Pianist Byron Janis has died at The Mount Sinai Hospital in New York. He was 95. Byron Janis was born as Yanks (shortened from Yankilevich) on March 24, 1928, in McKeesport, Pennsylvania, a suburb of Pittsburgh.

He started out playing the xylophone before moving with his mother, Hattie, and sister in 1936 to New York to study piano with Josef and Rosina Lhévinne and then Adele Marcus.

In 1944, Janis became Horowitz’s first student and made his orchestral debut with conductor Arturo Toscanini’s NBC Symphony Orchestra. At 18, he was signed by RCA Victor Records as its youngest artist.

During his 85-year career, Janis covered composers from Bach to David W. Guion and performed major piano concertos from Chopin, Mozart, Rachmaninoff, Liszt and Prokofiev. He occupied two volumes of the 1999 Mercury Philips series Great Pianists of the 20th Century and recorded for Philips, EMI, Sony and Universal as well.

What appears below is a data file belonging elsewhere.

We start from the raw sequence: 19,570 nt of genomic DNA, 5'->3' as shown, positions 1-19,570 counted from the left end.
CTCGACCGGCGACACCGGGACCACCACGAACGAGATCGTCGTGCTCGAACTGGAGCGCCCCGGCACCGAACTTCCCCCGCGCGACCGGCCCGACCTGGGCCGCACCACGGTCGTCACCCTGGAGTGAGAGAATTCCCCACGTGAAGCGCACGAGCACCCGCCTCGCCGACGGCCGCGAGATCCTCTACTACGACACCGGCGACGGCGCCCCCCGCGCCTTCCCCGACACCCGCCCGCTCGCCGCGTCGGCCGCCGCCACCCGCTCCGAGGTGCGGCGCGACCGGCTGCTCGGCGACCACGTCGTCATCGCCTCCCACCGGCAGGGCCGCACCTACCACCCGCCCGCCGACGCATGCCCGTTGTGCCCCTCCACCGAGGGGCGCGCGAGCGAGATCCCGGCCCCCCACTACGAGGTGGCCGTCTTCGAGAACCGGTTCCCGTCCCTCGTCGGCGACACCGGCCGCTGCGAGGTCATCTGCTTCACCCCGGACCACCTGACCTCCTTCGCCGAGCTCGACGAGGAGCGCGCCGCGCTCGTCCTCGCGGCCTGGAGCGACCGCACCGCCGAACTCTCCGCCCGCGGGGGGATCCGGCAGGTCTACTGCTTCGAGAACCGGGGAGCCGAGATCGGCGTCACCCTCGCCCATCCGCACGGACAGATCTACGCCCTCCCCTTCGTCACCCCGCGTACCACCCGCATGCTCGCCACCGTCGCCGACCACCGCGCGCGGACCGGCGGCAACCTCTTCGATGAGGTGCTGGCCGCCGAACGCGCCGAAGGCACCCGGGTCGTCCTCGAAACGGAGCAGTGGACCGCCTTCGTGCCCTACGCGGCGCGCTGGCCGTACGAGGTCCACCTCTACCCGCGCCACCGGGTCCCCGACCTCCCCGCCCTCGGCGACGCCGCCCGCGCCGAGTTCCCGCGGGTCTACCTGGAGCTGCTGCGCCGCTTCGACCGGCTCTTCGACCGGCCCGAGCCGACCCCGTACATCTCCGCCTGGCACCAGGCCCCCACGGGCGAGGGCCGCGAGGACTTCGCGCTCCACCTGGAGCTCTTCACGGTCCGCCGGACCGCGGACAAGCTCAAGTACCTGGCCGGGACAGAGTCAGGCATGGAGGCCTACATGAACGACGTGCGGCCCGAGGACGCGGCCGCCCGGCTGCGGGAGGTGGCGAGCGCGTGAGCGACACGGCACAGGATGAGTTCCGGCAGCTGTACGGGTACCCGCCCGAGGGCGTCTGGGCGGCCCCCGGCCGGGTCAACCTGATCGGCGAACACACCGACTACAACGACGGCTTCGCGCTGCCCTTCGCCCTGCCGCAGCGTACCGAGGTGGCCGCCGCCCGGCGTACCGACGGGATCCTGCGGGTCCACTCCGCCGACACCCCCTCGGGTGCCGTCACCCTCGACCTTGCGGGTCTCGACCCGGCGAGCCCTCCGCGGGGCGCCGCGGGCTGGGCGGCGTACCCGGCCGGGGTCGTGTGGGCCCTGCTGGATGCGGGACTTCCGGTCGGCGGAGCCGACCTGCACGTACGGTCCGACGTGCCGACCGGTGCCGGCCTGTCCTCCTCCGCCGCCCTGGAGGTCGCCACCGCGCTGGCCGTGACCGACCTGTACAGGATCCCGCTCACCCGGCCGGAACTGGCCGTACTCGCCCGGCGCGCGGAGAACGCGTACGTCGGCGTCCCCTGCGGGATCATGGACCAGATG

Later in his career, Janis devoted himself increasingly to composing. He began giving lessons in 1962 and taught at the Manhattan School of Music from 1987. He was also committed to supporting young artists and gave benefit concerts.

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